Part 1 of 2 Parts
I have blogged in the past about the terrible situation with space junk orbiting the planet in low-Earth orbit. There are millions of pieces of space junk in orbit that vary in size from rocket stages to millimeter specks. Even a flake of paint hitting a satellite can cause damage. There have been various proposals for ways to deal with the problem. Some involve sending out a “garbage collector” satellite to either grab, vaporize or deorbit debris. The Russians are currently working on a powerful ground-based laser that could be used to vaporize space debris from the ground. Another approach would be to include devices in the satellites that we launch that would deorbit them when their useful life is over. The situation is only going to get worse as more and more satellites are launched.
Of course, NASA is concerned about the problem and has been experimenting with the RemoveDebris (RD) satellite to address it. This satellite was recently sent to the International Space Station (ISS) for testing. It is a cube about three feet on a side and it weights about two hundred and twenty pounds. It is the largest experimental satellite ever sent to the ISS.
The RD satellite was assembled by Surrey Satellite Technology Ltd. (SSTL) and the Surrey Space Center at the University of Surrey in the United Kingdom. It contains a variety of space debris removal experiments from multiple European aerospace companies. The consortium behind the RemoveDebris spacecraft includes Airbus Defense and Space, Airbus Safran Launchers, Innovative Solutions in Space (ISIS), CSEM, Inria, and Stellenbosch University.
The CEO of SSTL said, "SSTL's expertise in designing and building low cost, small satellite missions has been fundamental to the success of RemoveDEBRIS, a landmark technology demonstrator for active debris removal missions that will begin a new era of space junk clearance in Earth's orbit."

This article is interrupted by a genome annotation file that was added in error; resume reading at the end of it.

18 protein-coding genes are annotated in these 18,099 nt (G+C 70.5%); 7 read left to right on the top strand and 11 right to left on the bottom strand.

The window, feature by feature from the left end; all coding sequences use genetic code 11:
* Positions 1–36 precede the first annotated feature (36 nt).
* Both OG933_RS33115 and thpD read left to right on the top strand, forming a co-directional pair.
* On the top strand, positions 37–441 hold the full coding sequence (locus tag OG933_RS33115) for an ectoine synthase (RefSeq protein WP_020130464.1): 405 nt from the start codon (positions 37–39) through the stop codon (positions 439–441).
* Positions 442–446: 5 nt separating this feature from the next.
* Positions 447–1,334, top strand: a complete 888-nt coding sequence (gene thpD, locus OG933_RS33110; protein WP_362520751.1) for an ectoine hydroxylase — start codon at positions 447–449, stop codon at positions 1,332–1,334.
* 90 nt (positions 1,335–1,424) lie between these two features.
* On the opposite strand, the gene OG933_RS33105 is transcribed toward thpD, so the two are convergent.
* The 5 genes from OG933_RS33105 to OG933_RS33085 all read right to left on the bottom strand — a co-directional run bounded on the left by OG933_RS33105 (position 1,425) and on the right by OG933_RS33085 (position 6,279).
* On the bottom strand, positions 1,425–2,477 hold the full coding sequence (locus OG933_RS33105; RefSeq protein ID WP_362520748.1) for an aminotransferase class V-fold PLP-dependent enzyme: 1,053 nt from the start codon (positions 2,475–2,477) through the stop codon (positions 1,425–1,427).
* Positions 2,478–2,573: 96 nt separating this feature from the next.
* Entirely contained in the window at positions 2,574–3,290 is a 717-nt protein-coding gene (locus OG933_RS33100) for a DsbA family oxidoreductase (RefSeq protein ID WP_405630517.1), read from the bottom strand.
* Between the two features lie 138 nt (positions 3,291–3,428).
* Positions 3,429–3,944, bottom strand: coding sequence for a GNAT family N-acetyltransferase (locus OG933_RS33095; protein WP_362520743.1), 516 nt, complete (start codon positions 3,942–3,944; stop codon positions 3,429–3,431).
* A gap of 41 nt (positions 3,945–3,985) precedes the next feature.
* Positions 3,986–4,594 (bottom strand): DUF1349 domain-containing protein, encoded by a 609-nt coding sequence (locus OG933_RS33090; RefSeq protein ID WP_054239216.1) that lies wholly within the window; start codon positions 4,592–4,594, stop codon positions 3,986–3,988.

The Surrey Space Center website says that the spacecraft consists of the following: "The mission will comprise of a main satellite platform (~100kg) that once in orbit will deploy two CubeSats as artificial debris targets to demonstrate some of the technologies (net capture, harpoon capture, vision-based navigation, dragsail de-orbitation). The project is co-funded by the European Commission and the project partners, and is led by the Surrey Space Centre (SSC), University of Surrey, UK."
The RD satellite will deploy two cubesats to simulate two pieces of space junk. Cubesat as rated in units of four-inch cubes. For the first experiment, one of the test cubesats named DebrisSat 1 will inflate an onboard balloon so it can simulate a larger piece of space junk. The RD Satellite will deploy a net which will catch DebrisSat 1. The captured cubesat will be guided into the Earth’s atmosphere and then released from the net to descend and burn up. For the second experiment, the other cubesat named DebrisSat 2 will be used to test the RD satellite’s tracking and ranging lasers, its algorithms and it vision based navigation technology.
The third experiment will test the ability of an onboard harpoon to hit and hold a piece of space debris. There are legal reasons that prevent a test on a real satellite, so the RD satellite will extend an arm which has a target for the harpoon on the end of it. The harpoon will be fired on a tether at forty-five miles per hour at the target for an accuracy test.
Please read Part 2
The Internaltional Space Station Is Testing Ways Of Disposing Of Space Debris - Part 1 of 2 Parts
Part 1 of 2 Parts